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The College of Optometrists has issued advice for those who notice a change in their vision after the clocks went back last weekend.

Daniel Hardiman-McCartney FCOptom, Clinical Adviser for the College of Optometrists explains: “At this time of year, as it gets darker in the evenings, optometrists typically experience an increase in the number of people visiting for a sight test to complain about difficulty reading. Typically this will be from people in their late-thirties to mid-forties, who may have noticed that occasionally they have had to hold things further away, but now ‘their arms are now not long enough’ to see print clearly. This is due to the onset of a condition called presbyopia and can be easily treated with glasses or contact lenses. If you already wear glasses a switch to varifocals may be all that is required.”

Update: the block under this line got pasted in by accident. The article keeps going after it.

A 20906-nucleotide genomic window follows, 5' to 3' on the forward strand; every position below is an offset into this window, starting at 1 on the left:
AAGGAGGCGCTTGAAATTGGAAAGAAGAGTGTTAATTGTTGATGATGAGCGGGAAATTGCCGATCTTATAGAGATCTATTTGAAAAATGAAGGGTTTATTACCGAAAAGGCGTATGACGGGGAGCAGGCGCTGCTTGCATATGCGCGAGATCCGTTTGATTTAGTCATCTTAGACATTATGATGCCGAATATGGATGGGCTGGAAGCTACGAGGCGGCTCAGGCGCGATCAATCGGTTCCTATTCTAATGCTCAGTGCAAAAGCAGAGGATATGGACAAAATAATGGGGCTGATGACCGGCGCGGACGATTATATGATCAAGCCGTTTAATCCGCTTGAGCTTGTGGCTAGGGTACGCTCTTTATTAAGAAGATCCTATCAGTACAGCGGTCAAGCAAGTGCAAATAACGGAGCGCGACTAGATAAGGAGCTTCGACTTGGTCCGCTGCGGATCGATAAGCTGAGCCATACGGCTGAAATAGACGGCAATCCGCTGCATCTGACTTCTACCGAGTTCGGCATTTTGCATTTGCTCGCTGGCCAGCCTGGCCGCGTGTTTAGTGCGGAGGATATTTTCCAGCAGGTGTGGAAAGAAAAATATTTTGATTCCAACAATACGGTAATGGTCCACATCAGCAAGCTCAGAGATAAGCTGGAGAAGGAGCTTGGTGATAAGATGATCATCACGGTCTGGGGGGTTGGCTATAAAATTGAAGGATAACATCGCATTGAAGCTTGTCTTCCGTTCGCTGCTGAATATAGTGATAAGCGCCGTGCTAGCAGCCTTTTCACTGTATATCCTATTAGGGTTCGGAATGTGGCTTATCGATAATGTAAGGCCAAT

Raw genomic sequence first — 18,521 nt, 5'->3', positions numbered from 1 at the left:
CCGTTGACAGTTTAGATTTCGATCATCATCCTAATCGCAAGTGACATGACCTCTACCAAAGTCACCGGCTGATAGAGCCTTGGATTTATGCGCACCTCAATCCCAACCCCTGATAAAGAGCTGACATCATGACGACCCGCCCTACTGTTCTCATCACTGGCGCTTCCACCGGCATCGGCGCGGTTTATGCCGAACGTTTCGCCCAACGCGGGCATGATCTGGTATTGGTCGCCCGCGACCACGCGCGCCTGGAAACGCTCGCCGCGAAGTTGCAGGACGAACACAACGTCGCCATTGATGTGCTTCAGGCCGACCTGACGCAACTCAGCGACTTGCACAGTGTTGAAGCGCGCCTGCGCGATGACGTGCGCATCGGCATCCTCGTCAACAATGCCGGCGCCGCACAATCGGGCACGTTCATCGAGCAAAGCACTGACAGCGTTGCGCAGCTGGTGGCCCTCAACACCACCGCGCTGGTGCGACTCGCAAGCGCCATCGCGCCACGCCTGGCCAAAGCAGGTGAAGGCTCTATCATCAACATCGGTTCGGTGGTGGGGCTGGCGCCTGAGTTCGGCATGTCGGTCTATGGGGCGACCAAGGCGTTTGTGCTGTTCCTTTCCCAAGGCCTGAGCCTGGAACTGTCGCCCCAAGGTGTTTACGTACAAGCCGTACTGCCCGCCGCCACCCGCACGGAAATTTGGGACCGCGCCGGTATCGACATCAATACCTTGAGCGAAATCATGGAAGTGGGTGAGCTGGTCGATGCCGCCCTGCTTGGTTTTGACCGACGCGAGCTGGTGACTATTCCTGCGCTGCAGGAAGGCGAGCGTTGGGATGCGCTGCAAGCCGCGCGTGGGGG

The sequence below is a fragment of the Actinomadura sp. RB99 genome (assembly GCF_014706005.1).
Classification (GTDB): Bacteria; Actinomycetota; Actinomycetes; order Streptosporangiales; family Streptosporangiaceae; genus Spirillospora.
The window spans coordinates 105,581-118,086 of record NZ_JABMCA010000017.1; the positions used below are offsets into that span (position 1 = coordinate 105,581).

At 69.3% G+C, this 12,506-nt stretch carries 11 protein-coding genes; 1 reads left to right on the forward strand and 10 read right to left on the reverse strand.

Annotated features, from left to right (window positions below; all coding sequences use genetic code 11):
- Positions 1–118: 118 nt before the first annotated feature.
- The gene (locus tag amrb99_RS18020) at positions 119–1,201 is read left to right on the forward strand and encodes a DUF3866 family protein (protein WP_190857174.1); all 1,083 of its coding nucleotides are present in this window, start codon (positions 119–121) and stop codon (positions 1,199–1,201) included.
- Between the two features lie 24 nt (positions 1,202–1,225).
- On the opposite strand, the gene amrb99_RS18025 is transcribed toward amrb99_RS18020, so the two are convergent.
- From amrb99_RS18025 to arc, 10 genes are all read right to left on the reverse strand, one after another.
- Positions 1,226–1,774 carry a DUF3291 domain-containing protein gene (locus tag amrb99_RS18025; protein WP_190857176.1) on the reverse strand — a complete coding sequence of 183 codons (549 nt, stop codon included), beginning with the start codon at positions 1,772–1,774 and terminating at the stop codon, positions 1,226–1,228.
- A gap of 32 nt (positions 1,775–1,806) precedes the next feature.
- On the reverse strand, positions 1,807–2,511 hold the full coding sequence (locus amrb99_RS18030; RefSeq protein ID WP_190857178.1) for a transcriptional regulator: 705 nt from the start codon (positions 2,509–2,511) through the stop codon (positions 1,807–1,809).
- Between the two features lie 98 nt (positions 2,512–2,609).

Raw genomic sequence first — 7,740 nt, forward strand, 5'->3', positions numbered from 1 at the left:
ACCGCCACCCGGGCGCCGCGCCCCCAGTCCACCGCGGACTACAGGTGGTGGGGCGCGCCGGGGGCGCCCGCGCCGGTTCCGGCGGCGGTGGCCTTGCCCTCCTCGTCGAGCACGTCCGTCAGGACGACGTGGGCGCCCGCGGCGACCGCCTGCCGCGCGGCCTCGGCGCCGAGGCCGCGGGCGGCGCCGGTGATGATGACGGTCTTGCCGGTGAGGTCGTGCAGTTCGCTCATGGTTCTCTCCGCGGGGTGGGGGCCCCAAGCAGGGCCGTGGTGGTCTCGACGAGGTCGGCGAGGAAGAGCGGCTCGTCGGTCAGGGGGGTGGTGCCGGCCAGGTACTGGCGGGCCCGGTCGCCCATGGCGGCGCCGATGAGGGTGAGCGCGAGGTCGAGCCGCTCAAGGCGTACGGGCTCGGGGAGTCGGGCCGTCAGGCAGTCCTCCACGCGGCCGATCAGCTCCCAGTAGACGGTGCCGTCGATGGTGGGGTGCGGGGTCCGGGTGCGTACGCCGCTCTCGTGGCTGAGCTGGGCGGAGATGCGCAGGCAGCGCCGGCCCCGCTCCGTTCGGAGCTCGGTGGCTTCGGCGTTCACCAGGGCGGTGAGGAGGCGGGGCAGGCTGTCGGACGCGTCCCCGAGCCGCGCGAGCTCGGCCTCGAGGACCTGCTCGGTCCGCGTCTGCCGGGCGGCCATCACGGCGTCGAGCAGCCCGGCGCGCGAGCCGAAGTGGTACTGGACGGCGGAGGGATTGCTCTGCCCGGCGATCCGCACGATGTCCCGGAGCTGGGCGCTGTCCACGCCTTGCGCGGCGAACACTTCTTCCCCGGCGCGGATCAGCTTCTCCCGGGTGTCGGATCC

Presbyopia is the inability to focus on things that are at normal reading distance, such as text on your mobile phone and print on packaging. It is a natural part of ageing and happens as your lens loses elasticity. Presbyopia occurs as you age, and will happen to everybody, even those who have never previously had a problem with their eyesight. It usually starts to become noticeable in your late 30s or early 40s.

If you feel your vision has gotten worse since the clocks have changed or your eyes are no longer long enough follow these three top tips:

  • Book a sight test with your optometrist, this will enable your optometrist to check the health of your eyes as well as establish whether presbyopia is the cause of your symptoms.
  • If recommended, use reading glasses, varifocals or contact lenses when reading, using a phone or any device held closer than arm’s length.
  • Try changing the settings on your phone, e-reader or tablet to make the text larger, which will help make reading easier and faster.

You can find your nearest College member on our directory.

ENDS

Notes to Editors
The College is the professional body for optometry. It qualifies the profession and delivers the guidance and training to ensure optometrists provide the best possible care. We promote excellence through the College’s affixes, by building the evidence base for optometry, and raising awareness of the profession with the public, commissioners, and health care professionals.